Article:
COVID-19: Governor DeWine Issues Order to Provide Temporary Relief to Commercial Landlords and Tenants


The COVID-19 relief legislation signed into law by Governor Mike DeWine on March 27, 2020 (Am. Sub. H.B. 197) suspended statutory deadlines for filing eviction actions, and an order issued by the Ohio Supreme Court on the same date suspended most other time requirements in Ohio courts through the end of the period of the COVID-19 emergency or July 30, 2020, whichever is earlier. The Ohio Supreme Court has advised trial courts determining whether to process eviction actions to take into consideration Am. Sub. H.B. 197, the potential application of the federal Coronavirus Aid, Relief, and Economic Security Act (CARES Act), the reason for the eviction, the orders of the Ohio Department of Health, and any other reason made known to the court.

In effect, the General Assembly and Ohio Supreme Court have created a strong presumption against deciding eviction actions during the emergency. However, one consequence of such a pause in eviction proceedings is that a tenant may be unable to pay rent (but cannot be evicted), which causes the landlord to be unable to pay its lender and thus, face foreclosure.

To address this situation, on April 1, 2020, Governor DeWine issued Executive Order 2020-08D (the Order), which is intended to provide temporary relief to commercial tenants and landlords, while preserving landlords’ and lenders’ ability to obtain payments required under their respective agreements after the COVID-19 emergency is over. In the Order, Governor DeWine directed that:

  • Landlords are requested to suspend, for a term of at least 90 consecutive days, rent payments for small business commercial tenants in the State of Ohio that are facing financial hardship due to the COVID-19 pandemic; and
  • Landlords are requested to provide for a moratorium of evictions of small business commercial tenants for a term of at least 90 consecutive days; and
  • Lenders are requested to provide commercial real estate borrowers with a commercial mortgage loan for a property located in the State of Ohio an opportunity for a forbearance of a term of at least 90 consecutive days for said mortgage as a result of a financial hardship due to the COVID-19 pandemic.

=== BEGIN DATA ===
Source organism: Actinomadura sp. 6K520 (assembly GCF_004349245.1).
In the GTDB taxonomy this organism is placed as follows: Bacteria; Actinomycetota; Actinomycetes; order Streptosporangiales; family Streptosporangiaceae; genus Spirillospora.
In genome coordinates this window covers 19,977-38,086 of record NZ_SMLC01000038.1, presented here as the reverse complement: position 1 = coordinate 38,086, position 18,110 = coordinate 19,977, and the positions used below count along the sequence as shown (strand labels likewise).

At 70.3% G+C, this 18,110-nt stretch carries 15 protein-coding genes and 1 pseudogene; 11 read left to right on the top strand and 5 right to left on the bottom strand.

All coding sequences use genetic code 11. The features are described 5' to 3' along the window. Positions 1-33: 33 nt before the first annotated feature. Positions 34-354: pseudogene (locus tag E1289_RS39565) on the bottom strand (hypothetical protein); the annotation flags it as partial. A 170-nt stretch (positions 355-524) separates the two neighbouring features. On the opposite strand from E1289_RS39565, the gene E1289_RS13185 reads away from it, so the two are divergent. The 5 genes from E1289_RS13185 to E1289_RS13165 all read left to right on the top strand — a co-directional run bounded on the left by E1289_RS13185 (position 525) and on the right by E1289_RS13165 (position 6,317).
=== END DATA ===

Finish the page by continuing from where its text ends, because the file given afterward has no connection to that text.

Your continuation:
The Order does not negate the obligations of a small business commercial tenant to pay rent or restrict a landlord from recovering rent at a future time, nor does it negate the obligations of a commercial real estate borrower. The goal is to allow for a 90-day break in the commercial lending market to prevent evictions and foreclosures. As stated by Lt. Governor Husted, the Order creates “a 90-day pause in this process where we’re asking that, like most Ohio banks have done, to allow for this 90-day deferral to hopefully get the lenders to put that on the back end of the loan with their principal and interest and avoid those penalties.”

What does this mean for you?

Does the Order legally require landlords to forbear on rent payments or evictions and lenders to forbear on foreclosures?

No. Governor DeWine characterized the Order as “a plea to the lenders, and a plea to the landlords across Ohio to work with their small businesses and suspend payments for at least 90 days.” While the Order seeks to put the weight of the Governor’s Office behind suspension and forbearance, it is not legally enforceable. However, when considered with Am. Sub. H.B. 197 and the Ohio Supreme Court’s March 27th order, Ohio courts are likely to look with disfavor on actions taken contrary to the Governor and the Supreme Court.

Does the Order provide relief to a subtenant if the tenant is provided relief from the landlord, but the tenant does not pass this relief on to the subtenant? (In this situation, the tenant would still receive rent from the subtenant while the landlord forgoes rent from the tenant for up to 90 days.)

It is arguable (although not clear under the Order) that the tenant-subtenant relationship should be considered a landlord-tenant relationship and, thus, the tenant should suspend rent payments from the subtenant for the 90-day period. Parties should also look to the underlying agreement to understand what tenant is required to disclose, communicate or share about changes in its business dealings with landlord.

Are there any recommendations for landlords with multiple tenant relationships?

Landlords with multiple tenant relationships might give consideration to establishing a dedicated means of communicating directly, such as a separate email address or phone number, to facilitate conversations regarding issues of financial or other concerns specifically relating to the effects from the COVID-19 emergency.

As always in this uncharted territory, communication – early, often and honest – is key. And be sure to document in writing all agreements to suspend, delay or otherwise forbear on previously agreed-upon contractual obligations.

(Calfee's March 27, 2020 First Alert on COVID-19's Effect on Obligations Under Real Property Agreements also may be a helpful resource.)

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